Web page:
GM crop creates a 'superweed'

Cross-fertilization between genetically modified crops and wild plants -- believed nearly impossible -- has reportedly occurred in Britain.

Genes from a genetically modified crop trial transferred into local wild plants, creating an herbicide-resistant "superweed," the Guardian reported Monday.

The newspaper said the cross-fertilization between GM oilseed rape, a brassica, and a distantly related plant, charlock, had previously been discounted as virtually impossible by scientists. The "superweed" was found during a follow up to the government's three-year trials of GM crops that ended two years ago.

When scientists treated the new form of charlock with an herbicide, nothing happened. And when seeds were taken from other weeds in the oilseed rape field, researchers found two other plants -- both wild turnips -- were also herbicide resistant.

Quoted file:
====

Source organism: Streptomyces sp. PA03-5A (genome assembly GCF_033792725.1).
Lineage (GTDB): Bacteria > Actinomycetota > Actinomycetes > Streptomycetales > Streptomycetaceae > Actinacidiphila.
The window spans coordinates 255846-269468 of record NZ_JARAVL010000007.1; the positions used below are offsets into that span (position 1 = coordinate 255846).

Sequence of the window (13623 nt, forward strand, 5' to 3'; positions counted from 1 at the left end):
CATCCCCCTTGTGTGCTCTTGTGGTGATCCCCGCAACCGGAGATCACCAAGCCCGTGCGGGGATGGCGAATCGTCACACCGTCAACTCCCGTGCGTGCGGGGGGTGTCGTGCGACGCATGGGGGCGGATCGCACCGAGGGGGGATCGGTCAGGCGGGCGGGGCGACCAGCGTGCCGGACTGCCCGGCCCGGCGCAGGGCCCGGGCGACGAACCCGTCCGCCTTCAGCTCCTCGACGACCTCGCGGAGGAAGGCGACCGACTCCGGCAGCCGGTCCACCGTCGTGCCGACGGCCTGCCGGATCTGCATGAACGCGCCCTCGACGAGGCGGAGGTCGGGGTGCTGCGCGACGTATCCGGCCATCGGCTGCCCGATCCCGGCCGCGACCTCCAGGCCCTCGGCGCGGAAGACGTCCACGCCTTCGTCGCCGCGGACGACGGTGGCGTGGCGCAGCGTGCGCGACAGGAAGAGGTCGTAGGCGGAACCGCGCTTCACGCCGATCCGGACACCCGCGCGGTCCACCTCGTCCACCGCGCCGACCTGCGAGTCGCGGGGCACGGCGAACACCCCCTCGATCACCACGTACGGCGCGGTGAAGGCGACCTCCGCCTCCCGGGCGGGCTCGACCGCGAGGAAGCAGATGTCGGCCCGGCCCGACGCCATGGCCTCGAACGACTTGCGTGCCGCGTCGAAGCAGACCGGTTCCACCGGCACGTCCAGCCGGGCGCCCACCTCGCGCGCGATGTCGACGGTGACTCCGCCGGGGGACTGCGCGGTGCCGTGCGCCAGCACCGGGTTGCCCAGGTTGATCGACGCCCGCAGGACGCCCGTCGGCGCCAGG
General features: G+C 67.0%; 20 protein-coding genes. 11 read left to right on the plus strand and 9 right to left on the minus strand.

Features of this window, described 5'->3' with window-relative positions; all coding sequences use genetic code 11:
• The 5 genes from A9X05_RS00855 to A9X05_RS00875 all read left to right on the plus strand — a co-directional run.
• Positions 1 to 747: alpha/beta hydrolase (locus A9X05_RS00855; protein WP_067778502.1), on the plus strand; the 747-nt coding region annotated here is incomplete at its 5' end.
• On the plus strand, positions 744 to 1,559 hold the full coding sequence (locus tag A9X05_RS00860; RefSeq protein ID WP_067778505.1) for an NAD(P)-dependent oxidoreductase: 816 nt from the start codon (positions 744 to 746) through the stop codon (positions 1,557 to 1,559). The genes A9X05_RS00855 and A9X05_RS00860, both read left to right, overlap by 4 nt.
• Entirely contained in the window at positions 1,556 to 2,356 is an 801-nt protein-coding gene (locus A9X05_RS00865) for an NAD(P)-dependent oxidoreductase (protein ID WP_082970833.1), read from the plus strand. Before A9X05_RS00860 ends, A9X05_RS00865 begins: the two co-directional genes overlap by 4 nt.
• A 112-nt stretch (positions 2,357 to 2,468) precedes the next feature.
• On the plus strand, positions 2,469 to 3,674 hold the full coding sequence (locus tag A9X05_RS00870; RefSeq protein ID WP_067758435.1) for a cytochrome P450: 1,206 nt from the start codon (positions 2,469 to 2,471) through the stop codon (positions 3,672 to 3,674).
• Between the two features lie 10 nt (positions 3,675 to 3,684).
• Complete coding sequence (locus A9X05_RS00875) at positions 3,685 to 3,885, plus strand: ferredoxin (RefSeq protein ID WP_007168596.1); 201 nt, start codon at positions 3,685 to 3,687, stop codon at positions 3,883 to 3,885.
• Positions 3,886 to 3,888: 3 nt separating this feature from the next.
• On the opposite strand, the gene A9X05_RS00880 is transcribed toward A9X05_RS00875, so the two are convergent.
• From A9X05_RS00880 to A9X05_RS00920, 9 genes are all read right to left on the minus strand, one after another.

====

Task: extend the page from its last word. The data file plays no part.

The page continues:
The findings were posted last week on the Web site of the Center for Ecology and Hydrology -- a British governmental research station.

Copyright 2005 by United Press International

Citation: GM crop creates a 'superweed' (2005, July 25) retrieved 22 May 2024 from https://phys.org/news/2005-07-gm-crop-superweed.html
This document is subject to copyright. Apart from any fair dealing for the purpose of private study or research, no part may be reproduced without the written permission. The content is provided for information purposes only.

Explore further

Male sea snakes may have evolved bigger eyes to help them find a mate

0 shares

Feedback to editors